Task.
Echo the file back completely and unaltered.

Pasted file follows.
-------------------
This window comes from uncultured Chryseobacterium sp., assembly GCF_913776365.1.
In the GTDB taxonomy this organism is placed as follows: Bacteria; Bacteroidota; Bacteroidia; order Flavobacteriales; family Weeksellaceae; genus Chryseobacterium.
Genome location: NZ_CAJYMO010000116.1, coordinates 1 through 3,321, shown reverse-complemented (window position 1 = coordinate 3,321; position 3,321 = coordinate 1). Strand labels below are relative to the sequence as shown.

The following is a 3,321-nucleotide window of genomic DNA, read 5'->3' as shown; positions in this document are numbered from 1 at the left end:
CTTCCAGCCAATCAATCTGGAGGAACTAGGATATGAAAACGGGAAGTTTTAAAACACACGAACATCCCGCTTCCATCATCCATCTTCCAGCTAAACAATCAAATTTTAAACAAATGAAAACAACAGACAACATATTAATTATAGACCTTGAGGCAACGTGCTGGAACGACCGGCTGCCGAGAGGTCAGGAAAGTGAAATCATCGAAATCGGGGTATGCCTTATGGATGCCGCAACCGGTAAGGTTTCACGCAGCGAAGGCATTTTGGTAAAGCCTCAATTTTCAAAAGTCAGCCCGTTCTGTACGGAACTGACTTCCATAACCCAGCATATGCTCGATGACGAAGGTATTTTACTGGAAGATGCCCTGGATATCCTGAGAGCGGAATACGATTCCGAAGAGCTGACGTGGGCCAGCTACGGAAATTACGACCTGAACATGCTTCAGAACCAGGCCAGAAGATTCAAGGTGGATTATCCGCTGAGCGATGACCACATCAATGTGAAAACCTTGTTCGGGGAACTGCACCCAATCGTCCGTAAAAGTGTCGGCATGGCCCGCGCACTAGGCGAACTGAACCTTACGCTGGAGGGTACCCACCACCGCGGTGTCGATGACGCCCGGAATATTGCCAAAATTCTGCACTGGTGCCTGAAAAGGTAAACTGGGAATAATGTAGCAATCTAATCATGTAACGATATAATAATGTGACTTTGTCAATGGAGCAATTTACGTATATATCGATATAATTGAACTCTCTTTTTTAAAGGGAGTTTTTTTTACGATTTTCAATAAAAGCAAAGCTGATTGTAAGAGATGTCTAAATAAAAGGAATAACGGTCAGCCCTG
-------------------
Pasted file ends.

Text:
This window comes from uncultured Chryseobacterium sp., assembly GCF_913776365.1.
In the GTDB taxonomy this organism is placed as follows: Bacteria; Bacteroidota; Bacteroidia; order Flavobacteriales; family Weeksellaceae; genus Chryseobacterium.
Genome location: NZ_CAJYMO010000116.1, coordinates 1 through 3,321, shown reverse-complemented (window position 1 = coordinate 3,321; position 3,321 = coordinate 1). Strand labels below are relative to the sequence as shown.

The following is a 3,321-nucleotide window of genomic DNA, read 5'->3' as shown; positions in this document are numbered from 1 at the left end:
CTTCCAGCCAATCAATCTGGAGGAACTAGGATATGAAAACGGGAAGTTTTAAAACACACGAACATCCCGCTTCCATCATCCATCTTCCAGCTAAACAATCAAATTTTAAACAAATGAAAACAACAGACAACATATTAATTATAGACCTTGAGGCAACGTGCTGGAACGACCGGCTGCCGAGAGGTCAGGAAAGTGAAATCATCGAAATCGGGGTATGCCTTATGGATGCCGCAACCGGTAAGGTTTCACGCAGCGAAGGCATTTTGGTAAAGCCTCAATTTTCAAAAGTCAGCCCGTTCTGTACGGAACTGACTTCCATAACCCAGCATATGCTCGATGACGAAGGTATTTTACTGGAAGATGCCCTGGATATCCTGAGAGCGGAATACGATTCCGAAGAGCTGACGTGGGCCAGCTACGGAAATTACGACCTGAACATGCTTCAGAACCAGGCCAGAAGATTCAAGGTGGATTATCCGCTGAGCGATGACCACATCAATGTGAAAACCTTGTTCGGGGAACTGCACCCAATCGTCCGTAAAAGTGTCGGCATGGCCCGCGCACTAGGCGAACTGAACCTTACGCTGGAGGGTACCCACCACCGCGGTGTCGATGACGCCCGGAATATTGCCAAAATTCTGCACTGGTGCCTGAAAAGGTAAACTGGGAATAATGTAGCAATCTAATCATGTAACGATATAATAATGTGACTTTGTCAATGGAGCAATTTACGTATATATCGATATAATTGAACTCTCTTTTTTAAAGGGAGTTTTTTTTACGATTTTCAATAAAAGCAAAGCTGATTGTAAGAGATGTCTAAATAAAAGGAATAACGGTCAGCCCTG